Significance Statement

Recent studies have provided evidence that the South Asian high (formerly Tibetan high) is not a purely thermally driven system only maintained over the elevated Tibetan Plateau. This study aims to understand the physical processes responsible for the genesis of the upper-tropospheric anticyclone, especially in the Asian–Australian–western Pacific sector, throughout the season. During summer in the Northern Hemisphere, deep heating caused by South Asian monsoon rainfall plays a crucial role in the genesis of the South Asian high. The wintertime anticyclone emerging over the subtropical western North Pacific is caused via remote influences anchored with tropical convection and the cold Eurasian continent in which atmospheric teleconnections are important. These findings provide new avenues for research on tropical–extratropical interactions with respect to the formation and variability of important climate phenomena.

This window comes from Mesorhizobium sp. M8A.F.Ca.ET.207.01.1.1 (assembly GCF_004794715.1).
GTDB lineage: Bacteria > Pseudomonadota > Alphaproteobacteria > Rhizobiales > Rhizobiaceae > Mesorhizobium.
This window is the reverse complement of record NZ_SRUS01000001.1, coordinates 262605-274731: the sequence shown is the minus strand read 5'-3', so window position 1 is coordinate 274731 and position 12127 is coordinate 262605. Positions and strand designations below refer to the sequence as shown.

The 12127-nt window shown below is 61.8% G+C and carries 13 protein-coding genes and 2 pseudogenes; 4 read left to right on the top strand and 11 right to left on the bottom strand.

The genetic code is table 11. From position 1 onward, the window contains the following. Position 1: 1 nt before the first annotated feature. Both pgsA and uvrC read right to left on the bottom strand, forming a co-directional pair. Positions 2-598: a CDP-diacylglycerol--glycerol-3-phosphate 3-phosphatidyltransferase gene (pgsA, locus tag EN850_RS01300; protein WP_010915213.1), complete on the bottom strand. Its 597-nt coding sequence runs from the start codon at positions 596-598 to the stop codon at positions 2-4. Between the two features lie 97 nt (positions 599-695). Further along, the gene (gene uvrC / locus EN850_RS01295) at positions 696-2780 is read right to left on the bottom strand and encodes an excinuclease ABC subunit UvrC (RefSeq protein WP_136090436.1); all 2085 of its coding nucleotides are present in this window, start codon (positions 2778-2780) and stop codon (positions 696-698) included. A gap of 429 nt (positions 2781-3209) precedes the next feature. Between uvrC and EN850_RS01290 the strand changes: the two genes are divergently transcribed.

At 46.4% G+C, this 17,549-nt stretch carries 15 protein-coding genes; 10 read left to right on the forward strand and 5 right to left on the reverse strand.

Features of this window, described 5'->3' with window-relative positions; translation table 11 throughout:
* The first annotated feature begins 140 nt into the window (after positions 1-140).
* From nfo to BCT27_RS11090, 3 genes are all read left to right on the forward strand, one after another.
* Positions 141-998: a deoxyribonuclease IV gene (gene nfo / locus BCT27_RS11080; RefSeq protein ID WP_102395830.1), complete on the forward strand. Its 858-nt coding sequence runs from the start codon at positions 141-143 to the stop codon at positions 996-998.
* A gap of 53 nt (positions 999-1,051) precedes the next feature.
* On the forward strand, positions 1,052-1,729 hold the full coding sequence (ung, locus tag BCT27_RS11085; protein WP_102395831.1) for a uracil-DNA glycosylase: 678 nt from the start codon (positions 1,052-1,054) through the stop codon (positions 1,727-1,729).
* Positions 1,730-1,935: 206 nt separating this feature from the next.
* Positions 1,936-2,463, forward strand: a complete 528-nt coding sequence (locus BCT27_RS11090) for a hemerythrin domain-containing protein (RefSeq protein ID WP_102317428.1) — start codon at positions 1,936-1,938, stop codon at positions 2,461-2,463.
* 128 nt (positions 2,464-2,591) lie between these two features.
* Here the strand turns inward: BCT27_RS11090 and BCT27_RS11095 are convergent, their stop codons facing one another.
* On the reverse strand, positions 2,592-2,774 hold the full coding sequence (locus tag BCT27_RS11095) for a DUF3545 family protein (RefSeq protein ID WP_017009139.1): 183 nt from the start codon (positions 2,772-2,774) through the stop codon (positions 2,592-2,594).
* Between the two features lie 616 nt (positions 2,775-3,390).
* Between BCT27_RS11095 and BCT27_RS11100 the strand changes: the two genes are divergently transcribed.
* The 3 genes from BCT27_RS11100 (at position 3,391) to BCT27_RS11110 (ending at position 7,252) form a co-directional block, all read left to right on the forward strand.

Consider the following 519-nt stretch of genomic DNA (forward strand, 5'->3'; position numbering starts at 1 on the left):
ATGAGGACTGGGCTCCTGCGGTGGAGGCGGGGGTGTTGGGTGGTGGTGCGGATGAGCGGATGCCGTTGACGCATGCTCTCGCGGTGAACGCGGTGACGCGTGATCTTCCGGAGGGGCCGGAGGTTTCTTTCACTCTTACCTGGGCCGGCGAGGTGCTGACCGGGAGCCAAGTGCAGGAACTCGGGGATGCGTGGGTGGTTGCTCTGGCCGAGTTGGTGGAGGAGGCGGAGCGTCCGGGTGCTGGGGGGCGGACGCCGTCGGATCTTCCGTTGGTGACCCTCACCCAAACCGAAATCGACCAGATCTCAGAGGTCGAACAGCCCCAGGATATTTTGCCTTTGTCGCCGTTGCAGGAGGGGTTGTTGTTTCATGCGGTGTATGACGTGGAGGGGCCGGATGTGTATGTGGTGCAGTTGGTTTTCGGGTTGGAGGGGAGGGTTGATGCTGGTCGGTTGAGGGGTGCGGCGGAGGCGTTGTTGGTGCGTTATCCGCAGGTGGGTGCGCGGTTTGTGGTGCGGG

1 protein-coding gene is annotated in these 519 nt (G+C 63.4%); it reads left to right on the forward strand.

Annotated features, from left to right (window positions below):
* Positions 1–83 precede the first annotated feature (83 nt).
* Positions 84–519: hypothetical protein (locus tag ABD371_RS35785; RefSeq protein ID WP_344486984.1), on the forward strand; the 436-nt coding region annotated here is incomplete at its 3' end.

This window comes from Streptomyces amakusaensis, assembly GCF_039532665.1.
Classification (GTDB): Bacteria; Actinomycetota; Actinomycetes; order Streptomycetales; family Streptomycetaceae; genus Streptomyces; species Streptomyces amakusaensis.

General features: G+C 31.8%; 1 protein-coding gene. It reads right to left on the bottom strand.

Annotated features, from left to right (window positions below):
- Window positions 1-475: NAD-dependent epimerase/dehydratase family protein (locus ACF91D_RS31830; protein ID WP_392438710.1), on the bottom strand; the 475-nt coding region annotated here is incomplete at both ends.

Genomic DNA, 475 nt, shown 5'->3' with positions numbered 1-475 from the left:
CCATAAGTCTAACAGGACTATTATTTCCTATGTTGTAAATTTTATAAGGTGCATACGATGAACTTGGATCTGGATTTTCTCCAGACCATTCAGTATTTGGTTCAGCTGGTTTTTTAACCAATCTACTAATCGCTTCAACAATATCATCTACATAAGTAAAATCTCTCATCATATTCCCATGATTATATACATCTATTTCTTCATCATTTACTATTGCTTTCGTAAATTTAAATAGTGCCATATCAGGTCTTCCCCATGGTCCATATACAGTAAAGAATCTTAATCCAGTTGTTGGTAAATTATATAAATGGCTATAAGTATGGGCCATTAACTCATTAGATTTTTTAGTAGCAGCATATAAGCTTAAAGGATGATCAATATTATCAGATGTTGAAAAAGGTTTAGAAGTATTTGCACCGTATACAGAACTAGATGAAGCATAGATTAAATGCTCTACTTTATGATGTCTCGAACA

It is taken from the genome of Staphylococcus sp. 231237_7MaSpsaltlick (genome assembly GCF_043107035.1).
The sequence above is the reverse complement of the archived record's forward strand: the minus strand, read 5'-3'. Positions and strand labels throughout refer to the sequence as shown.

Open access
Zixiang Yan, Bo Wu, Tim Li, and Guirong Tan

Abstract